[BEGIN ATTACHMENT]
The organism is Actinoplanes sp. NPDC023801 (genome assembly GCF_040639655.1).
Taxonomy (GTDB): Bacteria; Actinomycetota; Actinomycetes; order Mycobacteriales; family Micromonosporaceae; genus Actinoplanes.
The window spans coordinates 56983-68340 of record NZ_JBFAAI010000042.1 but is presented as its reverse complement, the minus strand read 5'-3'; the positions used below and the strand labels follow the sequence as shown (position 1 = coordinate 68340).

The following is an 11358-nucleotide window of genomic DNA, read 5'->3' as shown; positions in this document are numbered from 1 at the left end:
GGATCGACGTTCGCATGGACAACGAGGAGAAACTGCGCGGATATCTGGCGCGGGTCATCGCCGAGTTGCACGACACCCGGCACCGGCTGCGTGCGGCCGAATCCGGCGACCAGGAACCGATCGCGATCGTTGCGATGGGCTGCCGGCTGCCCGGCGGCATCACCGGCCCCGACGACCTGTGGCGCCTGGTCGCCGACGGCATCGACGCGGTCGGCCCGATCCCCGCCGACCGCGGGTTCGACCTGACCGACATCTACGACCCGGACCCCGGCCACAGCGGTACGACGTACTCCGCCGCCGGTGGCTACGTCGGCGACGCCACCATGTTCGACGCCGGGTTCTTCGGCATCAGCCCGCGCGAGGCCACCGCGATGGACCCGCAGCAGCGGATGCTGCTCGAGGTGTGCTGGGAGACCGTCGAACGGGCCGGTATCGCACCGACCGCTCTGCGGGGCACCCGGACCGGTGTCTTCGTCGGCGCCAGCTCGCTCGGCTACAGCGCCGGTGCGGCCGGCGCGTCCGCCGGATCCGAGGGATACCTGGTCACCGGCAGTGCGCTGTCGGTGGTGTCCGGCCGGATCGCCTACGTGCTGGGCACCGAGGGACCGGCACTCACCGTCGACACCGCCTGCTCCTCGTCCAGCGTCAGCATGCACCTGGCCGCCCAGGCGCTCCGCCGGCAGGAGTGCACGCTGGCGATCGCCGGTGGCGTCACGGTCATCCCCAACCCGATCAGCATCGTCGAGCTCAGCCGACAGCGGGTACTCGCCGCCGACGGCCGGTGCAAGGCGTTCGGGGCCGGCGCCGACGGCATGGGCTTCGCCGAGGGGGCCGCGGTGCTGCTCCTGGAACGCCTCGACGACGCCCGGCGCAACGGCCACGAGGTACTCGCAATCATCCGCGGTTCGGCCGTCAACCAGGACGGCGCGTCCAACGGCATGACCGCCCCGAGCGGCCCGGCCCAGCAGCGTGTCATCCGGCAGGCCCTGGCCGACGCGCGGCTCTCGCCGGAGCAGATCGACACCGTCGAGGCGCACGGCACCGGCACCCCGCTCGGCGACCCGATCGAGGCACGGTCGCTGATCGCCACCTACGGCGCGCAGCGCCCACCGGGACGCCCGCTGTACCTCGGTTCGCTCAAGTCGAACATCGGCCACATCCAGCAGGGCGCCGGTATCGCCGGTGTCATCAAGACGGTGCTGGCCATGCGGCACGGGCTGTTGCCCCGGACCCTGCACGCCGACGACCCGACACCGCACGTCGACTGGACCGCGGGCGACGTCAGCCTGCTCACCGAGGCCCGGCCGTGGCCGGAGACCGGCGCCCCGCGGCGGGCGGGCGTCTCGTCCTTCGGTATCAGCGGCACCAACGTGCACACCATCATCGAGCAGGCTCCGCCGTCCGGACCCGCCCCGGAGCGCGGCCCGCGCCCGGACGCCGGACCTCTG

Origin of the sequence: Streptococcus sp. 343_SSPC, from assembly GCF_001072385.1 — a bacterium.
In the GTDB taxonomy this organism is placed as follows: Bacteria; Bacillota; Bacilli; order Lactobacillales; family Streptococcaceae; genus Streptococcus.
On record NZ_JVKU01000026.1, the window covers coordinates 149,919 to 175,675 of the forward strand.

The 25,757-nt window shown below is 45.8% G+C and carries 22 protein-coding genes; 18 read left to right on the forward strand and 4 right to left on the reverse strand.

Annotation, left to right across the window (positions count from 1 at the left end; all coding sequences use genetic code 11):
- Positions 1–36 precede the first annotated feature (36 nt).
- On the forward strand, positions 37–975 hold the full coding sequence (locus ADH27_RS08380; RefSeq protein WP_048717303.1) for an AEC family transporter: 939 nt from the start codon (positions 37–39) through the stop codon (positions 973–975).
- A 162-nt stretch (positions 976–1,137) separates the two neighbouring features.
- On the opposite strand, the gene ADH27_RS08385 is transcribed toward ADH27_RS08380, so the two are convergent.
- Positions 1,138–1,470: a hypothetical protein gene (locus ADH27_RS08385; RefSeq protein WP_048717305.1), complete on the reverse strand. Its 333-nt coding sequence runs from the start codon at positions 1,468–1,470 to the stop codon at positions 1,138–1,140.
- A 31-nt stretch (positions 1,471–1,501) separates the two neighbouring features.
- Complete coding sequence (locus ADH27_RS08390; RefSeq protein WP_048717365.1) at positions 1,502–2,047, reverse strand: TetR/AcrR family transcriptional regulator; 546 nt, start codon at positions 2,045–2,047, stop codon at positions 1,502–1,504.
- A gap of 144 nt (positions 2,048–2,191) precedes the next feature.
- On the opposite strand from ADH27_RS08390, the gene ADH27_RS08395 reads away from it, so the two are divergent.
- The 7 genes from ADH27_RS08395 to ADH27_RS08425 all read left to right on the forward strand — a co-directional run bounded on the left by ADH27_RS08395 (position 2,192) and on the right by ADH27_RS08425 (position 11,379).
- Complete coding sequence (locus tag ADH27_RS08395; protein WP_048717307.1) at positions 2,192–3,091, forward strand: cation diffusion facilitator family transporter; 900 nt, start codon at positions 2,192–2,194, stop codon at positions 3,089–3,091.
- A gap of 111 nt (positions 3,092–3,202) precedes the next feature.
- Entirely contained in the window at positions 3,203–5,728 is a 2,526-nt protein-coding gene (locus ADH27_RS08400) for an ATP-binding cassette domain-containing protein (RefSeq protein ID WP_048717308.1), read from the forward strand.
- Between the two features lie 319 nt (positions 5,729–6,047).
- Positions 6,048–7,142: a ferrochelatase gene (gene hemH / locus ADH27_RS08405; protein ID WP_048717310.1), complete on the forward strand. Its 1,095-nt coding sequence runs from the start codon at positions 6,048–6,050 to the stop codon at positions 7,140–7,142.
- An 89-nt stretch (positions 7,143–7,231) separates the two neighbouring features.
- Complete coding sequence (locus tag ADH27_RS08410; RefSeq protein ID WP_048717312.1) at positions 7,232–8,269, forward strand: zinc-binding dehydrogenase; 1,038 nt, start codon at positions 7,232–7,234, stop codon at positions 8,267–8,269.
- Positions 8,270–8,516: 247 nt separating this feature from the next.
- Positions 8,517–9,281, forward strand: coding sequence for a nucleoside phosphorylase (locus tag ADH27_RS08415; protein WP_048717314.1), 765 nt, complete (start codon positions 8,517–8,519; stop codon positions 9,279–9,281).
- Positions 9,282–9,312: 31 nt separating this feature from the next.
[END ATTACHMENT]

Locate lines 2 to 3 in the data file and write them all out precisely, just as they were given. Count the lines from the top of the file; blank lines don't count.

Taxonomy (GTDB): Bacteria; Actinomycetota; Actinomycetes; order Mycobacteriales; family Micromonosporaceae; genus Actinoplanes.
The window spans coordinates 56983-68340 of record NZ_JBFAAI010000042.1 but is presented as its reverse complement, the minus strand read 5'-3'; the positions used below and the strand labels follow the sequence as shown (position 1 = coordinate 68340).